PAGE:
Mumbai: A trend reversal seems to be underway in postgraduate technical degrees. Once sought-after courses for engineering graduates, the number of vacancies in Masters of Engineering (ME/MTech) has remained at 60-65% over the past three years. Figures released by the state’s Common Entrance Test (CET) cell reveal that nearly 70% of places in these courses had no applicants in the 2021-22 academic year, meaning that 7 out of 10 seats remained vacant statewide.
Experts attributed the decline to several reasons, including the lack of jobs for ME/MTech graduates and the lack of curriculum updates.
“ME/MTech graduates have realized that their skills remain almost similar to undergraduate engineering courses, even after completing a 2-year PG course. Students now prefer to gain work experience and then apply to a B school for a Master of Business Administration (MBA) program in hopes of improving their resumes, thereby attracting better job offers,” said said the director of a city-based engineering. institute.
The hiring trend across industries has also played a significant role in lowering demand for MTech courses, experts said. “Most of the companies prefer a BTech graduate to an MTech graduate as their skills are not much different and BTech graduates are willing to work for lower salary,” said SS Mantha, Former Chairman of All India Council of Technical Education (AICTE ).
Also, more and more companies are looking for graduates with knowledge beyond engineering, so many are opting for BTech with a master’s degree in business or finance in hopes of better job opportunities, Mantha added.
In recent years, several engineering institutes in Maharashtra have closed down some divisions or the ME/MTech course due to lower demand. This year, while the admission for BE/BTech was 1.39 lakh, the total admission for ME/MTech was only 13,095, less than 10% of the total places in the course undergraduate.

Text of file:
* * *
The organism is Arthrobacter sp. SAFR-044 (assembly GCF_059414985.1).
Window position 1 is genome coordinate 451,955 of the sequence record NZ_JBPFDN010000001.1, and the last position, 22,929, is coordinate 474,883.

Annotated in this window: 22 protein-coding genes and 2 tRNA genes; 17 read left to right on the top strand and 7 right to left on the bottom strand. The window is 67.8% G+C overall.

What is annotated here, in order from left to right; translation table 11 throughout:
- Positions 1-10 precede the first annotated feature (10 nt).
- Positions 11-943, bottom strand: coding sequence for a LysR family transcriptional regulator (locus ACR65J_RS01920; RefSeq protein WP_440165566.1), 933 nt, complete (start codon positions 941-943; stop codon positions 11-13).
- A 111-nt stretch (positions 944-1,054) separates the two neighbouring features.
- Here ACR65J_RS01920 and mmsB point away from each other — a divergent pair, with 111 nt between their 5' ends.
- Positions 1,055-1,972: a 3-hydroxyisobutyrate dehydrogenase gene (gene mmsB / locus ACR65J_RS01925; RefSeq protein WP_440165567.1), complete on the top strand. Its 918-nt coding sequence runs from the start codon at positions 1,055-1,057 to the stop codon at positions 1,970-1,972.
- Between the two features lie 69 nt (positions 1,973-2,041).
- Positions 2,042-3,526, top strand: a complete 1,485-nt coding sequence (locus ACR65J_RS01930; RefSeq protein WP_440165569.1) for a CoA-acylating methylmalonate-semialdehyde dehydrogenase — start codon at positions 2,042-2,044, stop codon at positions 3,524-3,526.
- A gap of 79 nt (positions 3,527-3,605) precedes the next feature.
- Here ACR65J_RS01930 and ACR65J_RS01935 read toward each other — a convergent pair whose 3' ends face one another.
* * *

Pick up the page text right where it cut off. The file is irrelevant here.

“The Masters in Engineering has been a chosen course for those looking to get into teaching. However, the engineering institutes have stagnated and hence the hiring of new teachers has also declined over the years. Many institutions including ours have completely dropped out of the course due to declining enrolments,” said Gopakumaran Thampi, Principal, Thadomal Shahani Engineering College, Bandra.
Internships at undergraduate engineering institutes across the country ended on a high note this academic year with a higher number of students getting internships with better packages compared to the past two years. However, the trend is not reflected in ME/MTech investments.
According to figures shared on the AICTE website, internships for ME/MTech accounted for 24.27% of total enrollment in the 2020-21 academic year.
Talent acquisition experts say that over the years, employers have stopped mentioning ME/MTech as an eligibility criteria in job descriptions.
“It is very rare for employers to look for graduate students in MTech as many have realized that the study programs for BTech and MTech are not very different, so they would prefer to hire postgraduate students in management fields and finance,” said Ratna Pathak, talent acquisition specialist.
Experts also believe that it is time to update the engineering curriculum with specializations in mind. “Authorities have introduced new concepts like artificial intelligence and data science in undergraduate engineering courses, but basic concepts of several forms of engineering seem to be missing from the curriculum. Instead of just adding new subjects, we need to focus on the overall development of the existing curriculum for UG and PG engineering courses which will eventually attract more students,” added the former AICTE President, Mantha.